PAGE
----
When a patient has an encounter with a doctor, nurse or surgeon, Observations are usually made. What does this look like in the real world?
A patient, Bruno Holtzmann, visits his GP complaining of a strong acidic taste in his mouth each morning.
As Bruno answers the doctor’s specific questions, his answers are recorded as Observations in FHIR.
She takes Bruno’s blood pressure. Another Observation.
Listens to his heart. Another Observation.
The doctor suspects acid reflux and updates Bruno’s record. This is represented by a Condition resource in FHIR, with all relevant Observations from the examination connected to it.
She refers Bruno to a gastroenterologist for an endoscopy, and two weeks later Bruno goes to his local hospital for the procedure.
His blood pressure is taken again, as is his temperature. More Observations.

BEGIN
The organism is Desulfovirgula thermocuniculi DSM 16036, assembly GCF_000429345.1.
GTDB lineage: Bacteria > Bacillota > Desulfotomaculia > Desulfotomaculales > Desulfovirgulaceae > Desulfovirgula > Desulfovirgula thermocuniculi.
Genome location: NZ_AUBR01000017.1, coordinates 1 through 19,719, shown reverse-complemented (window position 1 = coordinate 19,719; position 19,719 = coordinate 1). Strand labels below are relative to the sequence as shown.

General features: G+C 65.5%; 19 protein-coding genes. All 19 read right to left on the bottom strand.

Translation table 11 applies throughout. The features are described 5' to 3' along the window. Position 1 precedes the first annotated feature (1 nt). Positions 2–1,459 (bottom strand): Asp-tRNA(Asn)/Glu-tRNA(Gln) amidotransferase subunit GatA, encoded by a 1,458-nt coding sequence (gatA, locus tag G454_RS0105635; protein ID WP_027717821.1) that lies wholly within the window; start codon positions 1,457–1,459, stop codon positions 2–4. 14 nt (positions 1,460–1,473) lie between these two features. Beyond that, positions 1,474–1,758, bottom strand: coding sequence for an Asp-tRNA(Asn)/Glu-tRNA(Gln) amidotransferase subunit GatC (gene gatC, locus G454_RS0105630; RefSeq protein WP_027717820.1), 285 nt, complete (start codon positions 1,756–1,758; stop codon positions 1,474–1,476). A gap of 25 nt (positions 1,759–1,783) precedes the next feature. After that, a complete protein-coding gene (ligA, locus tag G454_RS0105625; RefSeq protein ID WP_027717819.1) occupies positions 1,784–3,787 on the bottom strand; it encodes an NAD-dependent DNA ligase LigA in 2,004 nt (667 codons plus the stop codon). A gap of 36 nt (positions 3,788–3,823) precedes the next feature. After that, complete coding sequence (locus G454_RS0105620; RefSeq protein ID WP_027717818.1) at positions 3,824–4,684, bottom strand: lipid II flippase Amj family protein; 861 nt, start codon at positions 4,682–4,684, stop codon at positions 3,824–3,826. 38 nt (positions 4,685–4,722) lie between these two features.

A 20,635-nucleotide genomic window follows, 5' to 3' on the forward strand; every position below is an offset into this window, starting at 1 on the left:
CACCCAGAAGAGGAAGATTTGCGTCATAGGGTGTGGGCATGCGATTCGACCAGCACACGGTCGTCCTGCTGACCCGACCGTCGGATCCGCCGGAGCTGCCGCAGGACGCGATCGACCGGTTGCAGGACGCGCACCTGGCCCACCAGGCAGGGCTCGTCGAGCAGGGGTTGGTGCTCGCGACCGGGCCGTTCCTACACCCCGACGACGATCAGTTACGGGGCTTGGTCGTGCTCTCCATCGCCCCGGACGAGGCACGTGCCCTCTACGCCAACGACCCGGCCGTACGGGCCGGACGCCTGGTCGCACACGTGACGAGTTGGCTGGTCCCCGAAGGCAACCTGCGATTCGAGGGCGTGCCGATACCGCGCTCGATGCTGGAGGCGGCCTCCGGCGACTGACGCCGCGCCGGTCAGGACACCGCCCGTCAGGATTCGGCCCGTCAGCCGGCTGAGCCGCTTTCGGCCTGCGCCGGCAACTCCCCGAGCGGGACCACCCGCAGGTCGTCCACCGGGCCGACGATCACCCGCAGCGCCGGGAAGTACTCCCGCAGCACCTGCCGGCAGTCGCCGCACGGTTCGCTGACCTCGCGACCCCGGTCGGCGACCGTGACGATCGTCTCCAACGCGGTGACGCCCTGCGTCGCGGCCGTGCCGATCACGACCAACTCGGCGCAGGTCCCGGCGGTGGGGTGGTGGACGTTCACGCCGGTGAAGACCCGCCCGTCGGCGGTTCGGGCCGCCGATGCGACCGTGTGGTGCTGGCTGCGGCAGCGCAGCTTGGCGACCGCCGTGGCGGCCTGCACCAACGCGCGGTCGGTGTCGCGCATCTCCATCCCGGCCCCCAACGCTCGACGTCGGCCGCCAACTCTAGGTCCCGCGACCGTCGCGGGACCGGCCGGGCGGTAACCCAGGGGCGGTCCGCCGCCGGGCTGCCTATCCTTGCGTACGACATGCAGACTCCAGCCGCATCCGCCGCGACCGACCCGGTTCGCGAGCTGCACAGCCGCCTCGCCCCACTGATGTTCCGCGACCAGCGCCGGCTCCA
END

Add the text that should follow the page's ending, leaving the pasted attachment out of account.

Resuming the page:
Bruno chooses not to be sedated. Another Observation.
The procedure begins and the endoscope starts taking pictures.
The doctor documents findings as she looks at the images. More Observations.
A couple of specimens are taken from Bruno’s oesophagus and sent off to the lab for analysis. The lab runs their tests and records Observations.
At the end of the procedure the doctor documents in detail what she found, collecting all the Observations together to diagnose a Condition and produce a DiagnosticReport.
All of these Observations made over a number of weeks connect to the patient record by way of the initial encounter at the GP surgery, the pre-procedure encounter with the nurses at the hospital, the Procedure itself, and the post-procedure findings made in the pathology lab.
In terms of data stored, Observation is one of the most important and versatile of all FHIR resources.
Learn more here: http://hl7.org/fhir/R4/observation.html
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